Motivated by the high prices of store-bought toddler-sized raincoats, DIY dad Don Nalezyty instead decided to fuse together a few plastic shopping bags and create his own coat from the resulting water resistant fabric. He explains how he did it on Instructables. And here, we share the eight steps your need to follow to create this trashtastic raincoat. You'll need scissors; paper ("Letter-sized printer paper works, but parchment or larger craft paper would be better," says Nalezyty); a clothes iron, sharpie (or any other ink pen that will write on plastic); and, of course, a decent amount of those used plastic bags you've been saving under your kitchen sink for exactly this occasion.
1. Make a Pattern
Start by drawing a pattern on a large sheet of craft or crepe paper. Designer Nalezyty originally copied his daughter’s raincoat, but if you don’t have a coat in the right size at home, you can copy his design shown, in part, above. Make the drawing full size because later you’ll use this pattern to cut the pieces of your DIY raincoat.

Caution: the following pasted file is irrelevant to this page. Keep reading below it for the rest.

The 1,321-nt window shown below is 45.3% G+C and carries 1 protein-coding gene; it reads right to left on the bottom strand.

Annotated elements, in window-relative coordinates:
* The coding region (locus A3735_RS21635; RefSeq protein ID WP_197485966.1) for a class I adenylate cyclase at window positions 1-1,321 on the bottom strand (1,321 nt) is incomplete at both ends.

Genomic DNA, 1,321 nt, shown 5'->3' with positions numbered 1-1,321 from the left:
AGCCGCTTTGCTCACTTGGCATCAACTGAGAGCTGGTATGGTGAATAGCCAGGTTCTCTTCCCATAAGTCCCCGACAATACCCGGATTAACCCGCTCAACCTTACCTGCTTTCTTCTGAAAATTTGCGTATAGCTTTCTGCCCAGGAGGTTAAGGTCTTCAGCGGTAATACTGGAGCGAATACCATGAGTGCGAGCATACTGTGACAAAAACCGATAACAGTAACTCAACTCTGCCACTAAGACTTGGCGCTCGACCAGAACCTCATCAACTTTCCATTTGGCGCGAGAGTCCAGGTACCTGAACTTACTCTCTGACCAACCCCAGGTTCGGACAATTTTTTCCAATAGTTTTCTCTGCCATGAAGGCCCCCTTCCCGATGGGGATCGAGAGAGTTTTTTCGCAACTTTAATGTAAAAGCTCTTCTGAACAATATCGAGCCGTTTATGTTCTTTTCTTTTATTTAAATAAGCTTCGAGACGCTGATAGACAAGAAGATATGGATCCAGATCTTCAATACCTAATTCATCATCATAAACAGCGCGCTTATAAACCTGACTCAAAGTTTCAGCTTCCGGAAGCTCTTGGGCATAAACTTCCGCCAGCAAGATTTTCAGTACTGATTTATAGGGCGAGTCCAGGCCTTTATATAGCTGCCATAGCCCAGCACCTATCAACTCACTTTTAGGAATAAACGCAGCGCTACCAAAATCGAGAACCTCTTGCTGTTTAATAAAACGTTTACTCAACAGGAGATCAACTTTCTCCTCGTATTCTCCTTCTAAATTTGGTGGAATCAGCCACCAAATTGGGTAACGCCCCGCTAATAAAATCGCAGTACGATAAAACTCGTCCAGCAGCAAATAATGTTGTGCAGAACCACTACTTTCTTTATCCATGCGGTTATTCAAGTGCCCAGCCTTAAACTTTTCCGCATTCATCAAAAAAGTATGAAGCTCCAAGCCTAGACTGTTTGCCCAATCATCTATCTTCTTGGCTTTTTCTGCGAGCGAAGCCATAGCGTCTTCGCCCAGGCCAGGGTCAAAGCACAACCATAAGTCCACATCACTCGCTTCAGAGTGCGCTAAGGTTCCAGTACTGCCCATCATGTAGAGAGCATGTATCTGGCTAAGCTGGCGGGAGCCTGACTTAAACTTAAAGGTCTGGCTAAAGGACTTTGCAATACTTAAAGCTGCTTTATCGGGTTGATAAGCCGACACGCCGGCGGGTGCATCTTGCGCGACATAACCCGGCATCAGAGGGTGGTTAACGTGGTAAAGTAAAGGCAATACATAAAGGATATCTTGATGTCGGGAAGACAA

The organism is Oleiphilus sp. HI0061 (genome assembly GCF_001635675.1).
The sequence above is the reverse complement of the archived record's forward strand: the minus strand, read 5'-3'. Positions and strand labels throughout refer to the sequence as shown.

2. Turn Plastic Into Fabric
Gather more than enough plastic shopping bags to make your pattern–the larger the bags, the better for this project. You may also want to look for colors and logos that’ll make a cool fashion statement. Trim off the handles and the bottom of the bag to create a large tube. Next, get out your iron and ironing board. Cover your ironing board in wax paper, layer 3 or 4 bags on top of one another, add another layer of wax paper on top and iron using a heat level between polyester and rayon to create plastic bag fabric. Learn more about how to make plastic bag fabric on Instructables.
3. Cut the Pieces
Using your pattern, cut out the pieces of your raincoat — arms, body and hood — from your just-made plastic bag fabric. Pay attention to logos and colors when you decide how to cut out your fabric.
4. Create the Sleeves
Fold the sleeve pieces in half lengthwise, making sure to line up the edges of the seam. Using your iron, fuse the folded edge together, being careful not to fuse more than 1 inch.
5. Tailor the Torso
6. Make and Attach the Hood
The hood can be tricky since you’ll need to create a curved surface and make a comfortable design that won’t irritate your child’s face and neck. Visit Instructables for tips and tricks as well as detailed illustrations for making the hood. Then to attach the hood, open the jacket and place the inside down on your work surface making the collar as flat as possible. Then fuse the hood to the coat using your iron.
7. Create Closures
To keep the rain out of the coat, create closures using Velcro, a needle, thread and two 3-inch wide plastic fabric pieces the length of your jacket.
8. Clean Up Seams
Before you give this to your tot, make sure there aren’t any picky edges along the seams that will make the coat uncomfortable.